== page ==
Suddenly, a new movement caught my eye. Along the draw below my vantage point, a brown bird flew among the trees, close to the ground near where I had just seen the robin. At first, I thought it was the robin, but quickly realized it was about twice as large and must be a hawk. This silent, graceful bird landed on a low-hanging oak branch, pausing long enough to give me an obstructed view with my binoculars. Based on its habitat, small size, streaked breast and banded tail, I’m pretty sure it was an immature sharp-shinned hawk. I imagine the robin was as pleased as I was disappointed when this bird-eater moved along. I see red-tailed hawks soaring overhead in the open or sitting by the roadside all the time, but these small woodland hawks are harder to spot and identify. I love seeing them, but always wish I knew more about them.

People go to the woods for all kinds of reasons. Some might leave hidden treasures and take letterbox scorecard checkmarks. Others might leave footprints and take photos and life bird lists. On one late summer morning, I was content to leave my mark in a little log book and take away a sense of peacefulness that a few moments of quiet and solitude in the forest can provide.

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At 10:53 PM, Anonymous Anonymous said...

What a coincidence. I just found a geocache on one of my morning walking routes. Read the log book, and looked at the treasures inside. Left a note about the morning fog.
I enjoy your blog tremendously.

At 11:52 AM, Blogger robin andrea said...

The Sharp-shinned and Cooper's hawks have been doing fly-bys in our yard over the past few days. Sometimes they fly low and hide in the fruit trees. Sometimes they perch right on the bird-feeder. I photographed one yesterday that had turned its head nearly 180 degrees to look behind him. Quite a sight.

I've never found a letterbox. I like the idea of it. Like quietly saying hello to other travelers and hikers.

At 4:53 PM, Blogger Lilly said...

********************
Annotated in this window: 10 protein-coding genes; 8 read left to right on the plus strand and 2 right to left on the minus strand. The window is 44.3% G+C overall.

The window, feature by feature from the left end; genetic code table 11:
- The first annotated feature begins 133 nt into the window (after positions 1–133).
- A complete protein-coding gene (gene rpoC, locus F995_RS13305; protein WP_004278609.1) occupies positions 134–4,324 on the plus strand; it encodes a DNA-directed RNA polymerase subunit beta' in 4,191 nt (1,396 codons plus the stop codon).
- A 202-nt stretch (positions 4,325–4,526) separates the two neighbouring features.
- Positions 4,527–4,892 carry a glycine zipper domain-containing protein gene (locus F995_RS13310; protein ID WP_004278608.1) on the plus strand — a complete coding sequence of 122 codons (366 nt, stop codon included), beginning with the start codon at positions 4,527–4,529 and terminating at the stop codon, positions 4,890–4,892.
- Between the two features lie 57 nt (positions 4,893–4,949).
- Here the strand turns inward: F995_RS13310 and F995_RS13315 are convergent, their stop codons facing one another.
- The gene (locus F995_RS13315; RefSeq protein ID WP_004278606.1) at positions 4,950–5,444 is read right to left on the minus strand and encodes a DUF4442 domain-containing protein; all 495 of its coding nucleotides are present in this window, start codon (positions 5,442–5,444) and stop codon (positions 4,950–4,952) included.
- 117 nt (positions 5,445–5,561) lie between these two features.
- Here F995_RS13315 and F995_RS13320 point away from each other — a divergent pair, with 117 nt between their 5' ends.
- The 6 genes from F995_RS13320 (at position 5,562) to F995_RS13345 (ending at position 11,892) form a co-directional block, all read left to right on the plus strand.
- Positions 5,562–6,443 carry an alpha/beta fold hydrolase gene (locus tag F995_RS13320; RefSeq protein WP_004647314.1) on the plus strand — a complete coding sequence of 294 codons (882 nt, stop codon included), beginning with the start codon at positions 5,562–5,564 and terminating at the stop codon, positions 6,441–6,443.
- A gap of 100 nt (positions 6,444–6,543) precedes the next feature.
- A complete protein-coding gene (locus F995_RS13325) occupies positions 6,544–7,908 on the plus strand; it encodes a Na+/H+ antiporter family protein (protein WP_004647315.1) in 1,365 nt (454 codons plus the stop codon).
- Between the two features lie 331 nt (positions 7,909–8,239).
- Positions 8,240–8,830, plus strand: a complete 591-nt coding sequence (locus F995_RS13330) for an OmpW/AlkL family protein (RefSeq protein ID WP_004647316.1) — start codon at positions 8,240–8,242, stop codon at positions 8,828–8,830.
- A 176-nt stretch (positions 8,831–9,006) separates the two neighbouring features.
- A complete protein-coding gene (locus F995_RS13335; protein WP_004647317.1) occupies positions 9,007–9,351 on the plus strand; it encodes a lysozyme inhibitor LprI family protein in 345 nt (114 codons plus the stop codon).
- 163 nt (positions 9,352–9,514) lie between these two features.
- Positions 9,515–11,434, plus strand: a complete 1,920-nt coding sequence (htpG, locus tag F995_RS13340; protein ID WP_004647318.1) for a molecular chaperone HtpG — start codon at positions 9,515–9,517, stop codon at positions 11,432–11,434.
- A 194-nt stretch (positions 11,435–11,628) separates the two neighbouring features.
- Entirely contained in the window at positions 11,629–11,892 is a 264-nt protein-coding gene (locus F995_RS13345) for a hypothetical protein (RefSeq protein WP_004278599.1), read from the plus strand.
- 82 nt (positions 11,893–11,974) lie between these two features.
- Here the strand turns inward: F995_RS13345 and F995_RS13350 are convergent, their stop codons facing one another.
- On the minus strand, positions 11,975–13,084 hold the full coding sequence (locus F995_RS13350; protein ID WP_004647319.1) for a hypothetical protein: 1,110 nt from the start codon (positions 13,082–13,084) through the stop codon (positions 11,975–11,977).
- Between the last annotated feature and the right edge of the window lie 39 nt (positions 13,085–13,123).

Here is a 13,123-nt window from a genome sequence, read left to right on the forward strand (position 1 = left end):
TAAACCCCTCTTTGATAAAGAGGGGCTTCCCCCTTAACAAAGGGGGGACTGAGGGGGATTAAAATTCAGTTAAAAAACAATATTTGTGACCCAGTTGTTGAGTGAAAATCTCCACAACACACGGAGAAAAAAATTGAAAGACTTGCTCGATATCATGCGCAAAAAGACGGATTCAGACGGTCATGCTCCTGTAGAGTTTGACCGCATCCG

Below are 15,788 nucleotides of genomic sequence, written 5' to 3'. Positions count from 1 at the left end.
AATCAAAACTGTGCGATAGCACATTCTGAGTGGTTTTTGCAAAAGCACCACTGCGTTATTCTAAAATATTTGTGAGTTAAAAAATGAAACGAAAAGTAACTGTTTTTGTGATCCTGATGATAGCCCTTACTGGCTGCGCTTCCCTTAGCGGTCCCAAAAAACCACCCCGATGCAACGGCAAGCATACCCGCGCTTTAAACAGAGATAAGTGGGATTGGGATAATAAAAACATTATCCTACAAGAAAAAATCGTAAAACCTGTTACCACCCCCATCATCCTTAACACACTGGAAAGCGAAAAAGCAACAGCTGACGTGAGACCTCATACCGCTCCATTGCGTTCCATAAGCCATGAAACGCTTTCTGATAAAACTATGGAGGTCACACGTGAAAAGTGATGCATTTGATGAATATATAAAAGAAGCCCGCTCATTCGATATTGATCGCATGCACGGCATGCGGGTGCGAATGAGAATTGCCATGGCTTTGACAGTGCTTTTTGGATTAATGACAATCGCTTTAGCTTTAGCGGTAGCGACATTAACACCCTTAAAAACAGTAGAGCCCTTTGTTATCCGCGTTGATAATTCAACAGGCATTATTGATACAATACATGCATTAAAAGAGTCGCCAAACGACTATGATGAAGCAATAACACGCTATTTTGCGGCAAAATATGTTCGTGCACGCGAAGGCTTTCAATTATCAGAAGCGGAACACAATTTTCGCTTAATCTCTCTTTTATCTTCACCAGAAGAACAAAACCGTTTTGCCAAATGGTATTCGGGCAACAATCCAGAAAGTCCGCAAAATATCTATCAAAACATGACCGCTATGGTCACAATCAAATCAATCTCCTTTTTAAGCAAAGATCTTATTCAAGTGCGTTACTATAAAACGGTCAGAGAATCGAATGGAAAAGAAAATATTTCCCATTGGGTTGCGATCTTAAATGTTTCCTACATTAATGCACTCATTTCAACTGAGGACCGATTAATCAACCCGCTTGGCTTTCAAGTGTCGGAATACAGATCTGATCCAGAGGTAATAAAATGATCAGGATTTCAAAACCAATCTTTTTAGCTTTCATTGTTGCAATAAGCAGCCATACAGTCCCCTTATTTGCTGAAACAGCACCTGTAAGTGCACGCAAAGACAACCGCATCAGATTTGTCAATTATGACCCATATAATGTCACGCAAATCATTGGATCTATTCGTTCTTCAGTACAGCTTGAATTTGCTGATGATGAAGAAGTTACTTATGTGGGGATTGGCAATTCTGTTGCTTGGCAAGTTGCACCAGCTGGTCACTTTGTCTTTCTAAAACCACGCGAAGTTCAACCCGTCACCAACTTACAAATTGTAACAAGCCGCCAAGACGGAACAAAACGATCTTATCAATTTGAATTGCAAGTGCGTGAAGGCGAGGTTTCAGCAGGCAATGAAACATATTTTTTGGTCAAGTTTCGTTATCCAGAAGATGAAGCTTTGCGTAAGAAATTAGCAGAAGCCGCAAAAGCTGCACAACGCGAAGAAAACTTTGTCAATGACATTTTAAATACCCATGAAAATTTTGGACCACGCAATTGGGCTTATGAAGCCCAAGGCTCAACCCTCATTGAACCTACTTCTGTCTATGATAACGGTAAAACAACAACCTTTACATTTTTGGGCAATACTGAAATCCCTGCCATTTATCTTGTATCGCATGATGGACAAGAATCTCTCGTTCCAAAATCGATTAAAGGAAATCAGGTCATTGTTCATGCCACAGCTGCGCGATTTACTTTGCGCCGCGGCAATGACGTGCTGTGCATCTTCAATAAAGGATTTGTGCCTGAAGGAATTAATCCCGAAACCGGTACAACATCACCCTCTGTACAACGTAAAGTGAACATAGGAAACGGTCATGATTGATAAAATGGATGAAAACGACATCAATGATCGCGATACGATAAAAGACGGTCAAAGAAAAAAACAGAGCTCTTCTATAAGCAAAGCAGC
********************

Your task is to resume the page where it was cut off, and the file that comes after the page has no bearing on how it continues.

Sometimes I find treasures that the woods itself gives me, like a beautiful piece of bark, or a bluebird feather. Sometimes, I leave a gift for the woods, pouring out a bit of my drink or singing a song for the trees to listen to. Sometimes, there are inadvertant gifts from our fellow human beings, like the green glass electrical insulator that rolled to my feet when I was walking in the woods a few days ago. I took that with me too, a glass mushroom.

At 1:03 PM, Blogger GreenmanTim said...

Better than a message in a bottle, but for you, just as random!

At 10:06 PM, Blogger Susan Gets Native said...

We did letterboxing once, when my husband wrote an article about it. It was fun, and it gets people out in the woods.

At 7:32 AM, Anonymous pablo said...

Out Colorado way, people want to achieve "fourteeners." I was never so successful. The highest I ever reached was about 12,000 feet, sucking air the whole time.

At 4:47 PM, Blogger lené said...

What a great little story. I have a friend whose husband and kids are big in the "geocaching" activity, which I knew nothing about until your post. I also enjoyed all of the sensory descriptions of your place.

By the way, if you want to see hawks migrating, check the weather and head up on the first day of a cold front. There were over 1200 broad wings heading south last week over Lake Champlain, seen from Mt. Philo.

At 10:01 PM, Blogger MojoMan said...

Funny thing is, Tim, "Message in a Bottle" was my original title for this post, but I changed it since I didn't have any maritime connection.

Susan: Any links to your husband's piece?

Lene: Thanks for the idea about Hawks. I'm keeping me eyes open. See my Sept. 20 post.

I agree, Lilly, that the natural gifts are the best. The more intangible, the better.

Thanks for the kind comment S. You have me thinking...maybe I should bury my own treasure and leave hints in the blog.